Thursday, October 1, 2009

Thank God it's Friday! (Parts One and Two)



Originally published in 2008 on (remember this?) MySpace, from here on in, it will be all new content. I just really like these two.
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"It was the best of times, it was the blurst of times? You stupid monkey!"
(Montgomery Burns to a Dickensesque writing monkey.)
 
Hello Loyal Blogiteers!
I have been one busy little reaper.

Besides my new work schedule, I'm prepping for a group show in July and enjoying the buzz about how the "Ryan" film premier went over in Las Vegas at the Cinevegas film festival.

So, how did it go? Well….Here's a review of the film from Variety:
[Link: http://variety.com/2008/film/reviews/hi-my-name-is-ryan-1200508923/]
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Hi My Name Is Ryan (Documentary)By EDDIE COCKRELL

"The concept of art as therapy is severely tested in "Hi My Name Is Ryan," an endurance-challenging profile of Arizona-based performer and devout Mormon Ryan Avery. Helmers Paul Eagleston and Stephen Rose are clearly enamored with this unrelentingly chipper diamond in the rough, and the pic maintains a mercifully snappy pace.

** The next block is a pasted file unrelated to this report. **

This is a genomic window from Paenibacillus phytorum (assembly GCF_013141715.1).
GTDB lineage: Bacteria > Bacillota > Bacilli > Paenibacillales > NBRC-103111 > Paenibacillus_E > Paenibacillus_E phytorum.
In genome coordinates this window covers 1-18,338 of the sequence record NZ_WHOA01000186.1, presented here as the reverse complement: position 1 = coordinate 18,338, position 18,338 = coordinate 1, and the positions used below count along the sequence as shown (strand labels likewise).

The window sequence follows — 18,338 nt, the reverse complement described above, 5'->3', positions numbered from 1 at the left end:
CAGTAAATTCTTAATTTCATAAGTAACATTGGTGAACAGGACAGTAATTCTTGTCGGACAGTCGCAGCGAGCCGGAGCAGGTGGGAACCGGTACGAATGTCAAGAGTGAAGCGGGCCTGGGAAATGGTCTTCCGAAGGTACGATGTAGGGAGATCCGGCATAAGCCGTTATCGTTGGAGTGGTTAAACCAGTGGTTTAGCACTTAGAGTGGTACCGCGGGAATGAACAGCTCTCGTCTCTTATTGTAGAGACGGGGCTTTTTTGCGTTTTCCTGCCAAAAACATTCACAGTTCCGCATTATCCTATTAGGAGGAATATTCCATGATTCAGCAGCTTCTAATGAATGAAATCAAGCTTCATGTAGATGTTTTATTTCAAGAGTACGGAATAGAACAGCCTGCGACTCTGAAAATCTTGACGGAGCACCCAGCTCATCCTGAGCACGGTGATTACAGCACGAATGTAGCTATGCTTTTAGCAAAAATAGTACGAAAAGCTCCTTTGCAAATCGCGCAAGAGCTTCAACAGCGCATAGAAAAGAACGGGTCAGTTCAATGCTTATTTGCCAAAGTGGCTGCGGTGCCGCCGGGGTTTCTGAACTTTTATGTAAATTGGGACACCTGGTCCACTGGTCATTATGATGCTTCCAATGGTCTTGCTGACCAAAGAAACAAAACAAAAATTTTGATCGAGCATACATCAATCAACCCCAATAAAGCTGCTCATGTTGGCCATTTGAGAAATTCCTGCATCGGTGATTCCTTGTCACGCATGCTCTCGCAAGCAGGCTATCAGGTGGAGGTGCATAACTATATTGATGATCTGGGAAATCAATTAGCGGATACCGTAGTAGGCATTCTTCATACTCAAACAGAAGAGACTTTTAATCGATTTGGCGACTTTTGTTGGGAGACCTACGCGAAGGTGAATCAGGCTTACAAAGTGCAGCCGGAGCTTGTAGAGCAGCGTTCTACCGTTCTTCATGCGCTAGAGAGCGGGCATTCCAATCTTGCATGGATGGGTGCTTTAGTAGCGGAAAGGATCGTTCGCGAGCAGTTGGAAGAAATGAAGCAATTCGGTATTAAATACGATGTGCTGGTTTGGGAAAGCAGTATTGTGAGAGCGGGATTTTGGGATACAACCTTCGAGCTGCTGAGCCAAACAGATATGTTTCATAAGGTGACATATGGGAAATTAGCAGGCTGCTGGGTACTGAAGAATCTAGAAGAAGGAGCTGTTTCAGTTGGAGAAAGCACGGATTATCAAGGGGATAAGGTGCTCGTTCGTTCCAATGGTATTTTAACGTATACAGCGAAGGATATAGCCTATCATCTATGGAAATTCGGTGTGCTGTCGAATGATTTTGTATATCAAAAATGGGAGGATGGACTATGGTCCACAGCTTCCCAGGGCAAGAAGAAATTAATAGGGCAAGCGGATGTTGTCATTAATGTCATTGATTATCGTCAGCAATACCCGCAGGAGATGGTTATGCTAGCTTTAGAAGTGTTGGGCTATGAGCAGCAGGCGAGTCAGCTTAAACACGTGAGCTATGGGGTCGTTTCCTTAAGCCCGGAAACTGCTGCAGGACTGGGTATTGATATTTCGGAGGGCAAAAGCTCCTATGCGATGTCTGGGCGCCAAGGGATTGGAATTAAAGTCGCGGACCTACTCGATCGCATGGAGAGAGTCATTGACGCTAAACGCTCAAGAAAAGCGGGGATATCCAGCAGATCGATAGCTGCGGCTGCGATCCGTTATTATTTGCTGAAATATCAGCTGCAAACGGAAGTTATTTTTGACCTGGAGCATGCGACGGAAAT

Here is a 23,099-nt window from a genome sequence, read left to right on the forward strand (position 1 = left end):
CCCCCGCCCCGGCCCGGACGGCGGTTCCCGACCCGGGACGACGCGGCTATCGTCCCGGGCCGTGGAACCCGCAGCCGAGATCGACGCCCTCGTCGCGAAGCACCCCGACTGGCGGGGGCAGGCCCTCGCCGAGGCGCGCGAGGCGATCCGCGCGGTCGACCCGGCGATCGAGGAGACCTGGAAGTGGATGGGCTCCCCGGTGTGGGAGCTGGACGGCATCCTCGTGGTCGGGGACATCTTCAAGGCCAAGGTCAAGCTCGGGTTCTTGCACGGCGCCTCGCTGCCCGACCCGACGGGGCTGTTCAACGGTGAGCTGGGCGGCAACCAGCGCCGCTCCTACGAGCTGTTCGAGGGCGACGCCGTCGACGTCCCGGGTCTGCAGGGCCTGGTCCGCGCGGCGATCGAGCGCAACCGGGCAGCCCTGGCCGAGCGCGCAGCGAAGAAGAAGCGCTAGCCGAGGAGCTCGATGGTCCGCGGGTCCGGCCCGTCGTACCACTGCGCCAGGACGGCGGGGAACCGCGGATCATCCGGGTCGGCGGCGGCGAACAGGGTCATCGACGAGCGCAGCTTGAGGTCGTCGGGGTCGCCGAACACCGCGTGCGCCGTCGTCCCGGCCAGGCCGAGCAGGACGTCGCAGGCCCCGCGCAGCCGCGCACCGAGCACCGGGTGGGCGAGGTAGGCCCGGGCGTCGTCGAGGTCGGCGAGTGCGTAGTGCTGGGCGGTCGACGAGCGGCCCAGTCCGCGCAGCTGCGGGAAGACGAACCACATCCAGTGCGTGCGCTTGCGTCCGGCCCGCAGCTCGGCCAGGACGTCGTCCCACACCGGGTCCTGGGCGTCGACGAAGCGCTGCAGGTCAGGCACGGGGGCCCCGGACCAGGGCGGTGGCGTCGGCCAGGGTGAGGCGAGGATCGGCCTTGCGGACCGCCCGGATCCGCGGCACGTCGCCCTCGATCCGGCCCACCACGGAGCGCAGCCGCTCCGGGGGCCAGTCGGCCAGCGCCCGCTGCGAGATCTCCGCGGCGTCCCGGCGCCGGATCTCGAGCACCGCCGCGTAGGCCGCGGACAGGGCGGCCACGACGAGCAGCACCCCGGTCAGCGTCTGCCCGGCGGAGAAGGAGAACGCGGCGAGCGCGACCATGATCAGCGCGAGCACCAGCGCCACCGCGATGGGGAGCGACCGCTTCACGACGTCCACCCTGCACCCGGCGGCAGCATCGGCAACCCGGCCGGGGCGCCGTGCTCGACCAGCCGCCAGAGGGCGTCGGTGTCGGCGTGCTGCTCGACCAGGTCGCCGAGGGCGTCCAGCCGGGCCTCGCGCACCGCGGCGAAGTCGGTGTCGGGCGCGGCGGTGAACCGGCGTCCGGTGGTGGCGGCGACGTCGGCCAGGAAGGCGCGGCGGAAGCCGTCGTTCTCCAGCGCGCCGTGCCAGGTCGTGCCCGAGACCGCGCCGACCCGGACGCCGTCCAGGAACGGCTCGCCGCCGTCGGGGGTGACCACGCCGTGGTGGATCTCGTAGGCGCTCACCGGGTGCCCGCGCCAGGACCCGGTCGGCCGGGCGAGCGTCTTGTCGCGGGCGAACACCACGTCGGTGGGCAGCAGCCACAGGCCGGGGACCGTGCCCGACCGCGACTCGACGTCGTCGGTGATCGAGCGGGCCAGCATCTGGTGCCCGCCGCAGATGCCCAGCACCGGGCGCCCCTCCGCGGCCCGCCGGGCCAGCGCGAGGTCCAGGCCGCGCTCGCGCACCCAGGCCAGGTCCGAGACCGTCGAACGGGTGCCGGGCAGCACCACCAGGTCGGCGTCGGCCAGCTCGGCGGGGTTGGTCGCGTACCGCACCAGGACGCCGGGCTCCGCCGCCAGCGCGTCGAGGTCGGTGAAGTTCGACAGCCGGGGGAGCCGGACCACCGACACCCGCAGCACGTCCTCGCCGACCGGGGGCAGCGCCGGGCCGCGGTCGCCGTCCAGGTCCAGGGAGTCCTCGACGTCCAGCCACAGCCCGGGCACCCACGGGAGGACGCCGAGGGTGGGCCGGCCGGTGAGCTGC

But while it has appeal for scenester fans of outsider art, few other outlets will bite beyond tolerant fests and an adoring Phoenix fan base."I like to stay busy," says the young-adult multihyphenate, whose hypopituitarism gives him the cherubic countenance of precocious adolescence. "I like to make people happy."                                                                                                                             
There's little denying the former: From thrash metal to acappella, Avery makes u in pdiversity of media what he lacks in discernible talent. 

As for making people happy, that's a judgment call. Avery is painfully self-absorbed, saddled with issues involving his neglectful father and physical appearance, and his onstage plea to "try and find a positive in everything" comes across as disingenuous. Revered by some local artists, loathed by others, he seems living proof that the urge and means to express oneself do not a performer make."

Ouch. See Ryan? It's just not me.                                                                                                                                                             Now for the interesting news? The filmmakers informed me that one of the numerous comments received was they needed "more Wayne" in the movie, which honestly comes as a shock to me- I always assumed I was best in small doses, like salt, butter, or arsenic.

Nice to be wrong.
I was also told that I did receive a plethora of hisses/groans/boos from the assorted fans and family of Ryan.... all twelve of them.